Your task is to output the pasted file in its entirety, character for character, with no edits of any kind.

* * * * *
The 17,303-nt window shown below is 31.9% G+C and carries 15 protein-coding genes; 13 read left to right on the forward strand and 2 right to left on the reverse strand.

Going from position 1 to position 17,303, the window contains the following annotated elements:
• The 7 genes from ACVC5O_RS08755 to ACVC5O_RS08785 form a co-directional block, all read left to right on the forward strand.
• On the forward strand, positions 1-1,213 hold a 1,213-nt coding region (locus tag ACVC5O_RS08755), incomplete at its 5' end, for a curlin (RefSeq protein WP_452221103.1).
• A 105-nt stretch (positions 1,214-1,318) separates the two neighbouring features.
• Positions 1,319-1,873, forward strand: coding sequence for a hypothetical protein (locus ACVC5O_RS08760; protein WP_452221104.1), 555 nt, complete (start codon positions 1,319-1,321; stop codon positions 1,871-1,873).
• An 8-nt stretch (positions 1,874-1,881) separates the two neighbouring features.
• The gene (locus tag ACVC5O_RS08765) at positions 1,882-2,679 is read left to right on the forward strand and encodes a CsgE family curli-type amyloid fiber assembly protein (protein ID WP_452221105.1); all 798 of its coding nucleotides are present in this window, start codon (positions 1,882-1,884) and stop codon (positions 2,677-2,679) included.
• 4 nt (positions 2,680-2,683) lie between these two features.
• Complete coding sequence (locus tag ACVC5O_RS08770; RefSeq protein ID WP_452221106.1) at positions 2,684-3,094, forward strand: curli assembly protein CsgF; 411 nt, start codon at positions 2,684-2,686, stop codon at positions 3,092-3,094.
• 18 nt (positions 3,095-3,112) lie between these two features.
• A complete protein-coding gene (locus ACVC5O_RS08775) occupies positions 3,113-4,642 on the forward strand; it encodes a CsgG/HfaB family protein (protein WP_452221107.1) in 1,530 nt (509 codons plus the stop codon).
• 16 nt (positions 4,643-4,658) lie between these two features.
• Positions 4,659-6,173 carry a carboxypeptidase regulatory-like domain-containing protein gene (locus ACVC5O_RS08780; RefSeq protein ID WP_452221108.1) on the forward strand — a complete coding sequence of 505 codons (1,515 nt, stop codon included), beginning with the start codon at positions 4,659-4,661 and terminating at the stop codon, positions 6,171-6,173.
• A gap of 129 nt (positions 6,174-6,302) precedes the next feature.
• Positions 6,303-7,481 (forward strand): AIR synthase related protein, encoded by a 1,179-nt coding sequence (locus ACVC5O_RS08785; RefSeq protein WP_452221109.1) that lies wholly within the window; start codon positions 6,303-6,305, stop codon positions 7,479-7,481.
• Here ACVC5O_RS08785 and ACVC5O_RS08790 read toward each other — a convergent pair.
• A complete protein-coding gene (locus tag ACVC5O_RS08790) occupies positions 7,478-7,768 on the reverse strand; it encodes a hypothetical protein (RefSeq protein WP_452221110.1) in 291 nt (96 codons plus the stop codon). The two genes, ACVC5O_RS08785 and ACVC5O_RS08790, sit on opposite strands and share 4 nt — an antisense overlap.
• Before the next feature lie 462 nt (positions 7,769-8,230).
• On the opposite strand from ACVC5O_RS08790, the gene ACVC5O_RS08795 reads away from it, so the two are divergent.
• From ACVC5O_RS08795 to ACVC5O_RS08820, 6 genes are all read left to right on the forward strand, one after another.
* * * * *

The 17,303-nt window shown below is 31.9% G+C and carries 15 protein-coding genes; 13 read left to right on the forward strand and 2 right to left on the reverse strand.

Going from position 1 to position 17,303, the window contains the following annotated elements:
• The 7 genes from ACVC5O_RS08755 to ACVC5O_RS08785 form a co-directional block, all read left to right on the forward strand.
• On the forward strand, positions 1-1,213 hold a 1,213-nt coding region (locus tag ACVC5O_RS08755), incomplete at its 5' end, for a curlin (RefSeq protein WP_452221103.1).
• A 105-nt stretch (positions 1,214-1,318) separates the two neighbouring features.
• Positions 1,319-1,873, forward strand: coding sequence for a hypothetical protein (locus ACVC5O_RS08760; protein WP_452221104.1), 555 nt, complete (start codon positions 1,319-1,321; stop codon positions 1,871-1,873).
• An 8-nt stretch (positions 1,874-1,881) separates the two neighbouring features.
• The gene (locus tag ACVC5O_RS08765) at positions 1,882-2,679 is read left to right on the forward strand and encodes a CsgE family curli-type amyloid fiber assembly protein (protein ID WP_452221105.1); all 798 of its coding nucleotides are present in this window, start codon (positions 1,882-1,884) and stop codon (positions 2,677-2,679) included.
• 4 nt (positions 2,680-2,683) lie between these two features.
• Complete coding sequence (locus tag ACVC5O_RS08770; RefSeq protein ID WP_452221106.1) at positions 2,684-3,094, forward strand: curli assembly protein CsgF; 411 nt, start codon at positions 2,684-2,686, stop codon at positions 3,092-3,094.
• 18 nt (positions 3,095-3,112) lie between these two features.
• A complete protein-coding gene (locus ACVC5O_RS08775) occupies positions 3,113-4,642 on the forward strand; it encodes a CsgG/HfaB family protein (protein WP_452221107.1) in 1,530 nt (509 codons plus the stop codon).
• 16 nt (positions 4,643-4,658) lie between these two features.
• Positions 4,659-6,173 carry a carboxypeptidase regulatory-like domain-containing protein gene (locus ACVC5O_RS08780; RefSeq protein ID WP_452221108.1) on the forward strand — a complete coding sequence of 505 codons (1,515 nt, stop codon included), beginning with the start codon at positions 4,659-4,661 and terminating at the stop codon, positions 6,171-6,173.
• A gap of 129 nt (positions 6,174-6,302) precedes the next feature.
• Positions 6,303-7,481 (forward strand): AIR synthase related protein, encoded by a 1,179-nt coding sequence (locus ACVC5O_RS08785; RefSeq protein WP_452221109.1) that lies wholly within the window; start codon positions 6,303-6,305, stop codon positions 7,479-7,481.
• Here ACVC5O_RS08785 and ACVC5O_RS08790 read toward each other — a convergent pair.
• A complete protein-coding gene (locus tag ACVC5O_RS08790) occupies positions 7,478-7,768 on the reverse strand; it encodes a hypothetical protein (RefSeq protein WP_452221110.1) in 291 nt (96 codons plus the stop codon). The two genes, ACVC5O_RS08785 and ACVC5O_RS08790, sit on opposite strands and share 4 nt — an antisense overlap.
• Before the next feature lie 462 nt (positions 7,769-8,230).
• On the opposite strand from ACVC5O_RS08790, the gene ACVC5O_RS08795 reads away from it, so the two are divergent.
• From ACVC5O_RS08795 to ACVC5O_RS08820, 6 genes are all read left to right on the forward strand, one after another.